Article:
1 March 2023
Almost half of patients who are mentally ill said they experienced discrimination in their workplaces or in the process of seeking jobs during the past five years, a study by the Equal Opportunities Commission has found.
Commissioned by the department of psychology of the Education University, the study surveyed 593 employed people with no mental illness between May and July in 2020 and 265 mentally ill people between May and November in 2020.
Some 50 employers and supervisors were also interviewed between February and July in 2021.
Nearly 80 percent of mentally ill people said that discrimination against them was prevalent, especially toward those with anxiety and bipolar disorder. Seven in 10 said having fewer promotion opportunities was the most commonly observed form of discrimination, followed by not getting hired because of their condition.
In addition, 36.2 percent, 32.8 percent and 32.8 percent of respondents with mental disorders said they experienced discrimination when seeking a job, while at the workplace and during the quitting process respectively. Some 45 percent experienced discrimination in at least one of the three processes, while 12.5 percent faced discrimination in all three processes.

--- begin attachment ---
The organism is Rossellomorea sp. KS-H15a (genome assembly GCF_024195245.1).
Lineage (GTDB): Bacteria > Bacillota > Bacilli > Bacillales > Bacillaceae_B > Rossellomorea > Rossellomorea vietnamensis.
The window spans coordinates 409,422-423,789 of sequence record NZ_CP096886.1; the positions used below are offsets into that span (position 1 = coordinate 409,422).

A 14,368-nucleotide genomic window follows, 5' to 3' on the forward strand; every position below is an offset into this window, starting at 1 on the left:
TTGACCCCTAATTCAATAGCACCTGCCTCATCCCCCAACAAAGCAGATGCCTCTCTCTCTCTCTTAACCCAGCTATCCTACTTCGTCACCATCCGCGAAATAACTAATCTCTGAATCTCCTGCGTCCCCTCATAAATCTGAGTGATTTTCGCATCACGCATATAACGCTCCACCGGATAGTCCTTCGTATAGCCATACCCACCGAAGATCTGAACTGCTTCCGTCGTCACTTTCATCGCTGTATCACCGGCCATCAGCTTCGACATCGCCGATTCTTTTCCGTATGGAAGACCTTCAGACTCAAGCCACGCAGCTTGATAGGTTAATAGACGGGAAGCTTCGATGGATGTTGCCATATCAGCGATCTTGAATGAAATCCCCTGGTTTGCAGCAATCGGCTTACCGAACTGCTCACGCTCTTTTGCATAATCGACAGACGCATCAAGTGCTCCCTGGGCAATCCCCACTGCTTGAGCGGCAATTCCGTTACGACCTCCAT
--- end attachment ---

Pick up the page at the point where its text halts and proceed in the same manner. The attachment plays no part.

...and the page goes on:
Although 85.9 percent said that mental health support from companies was necessary, only 12.5 percent said they had access to such support.
Meanwhile, one fifth of employed persons who do not have a mental illness held stigmatized views against those who do. More than half of them worried that those who are mentally ill would harm others.
Doris Tsui Ue-ting, acting head of the EOC said that it was of “great importance to eliminate the stigma attached to persons with different mental conditions and prevent discrimination against them.”
The commission suggested the government raised public awareness about disability discrimination, as well as formulate relevant anti-discrimination policies and measures within the workplace to facilitate the rehabilitation of mentally ill persons.
They also hoped employers could provide reasonable working accommodation for employees and ensure that those with mental health conditions can seek medical consultation and apply for sick leave.
“Just having a policy is not enough — how the management implements the non-discrimination practice requires the joint effort of the company,” Tsui added. #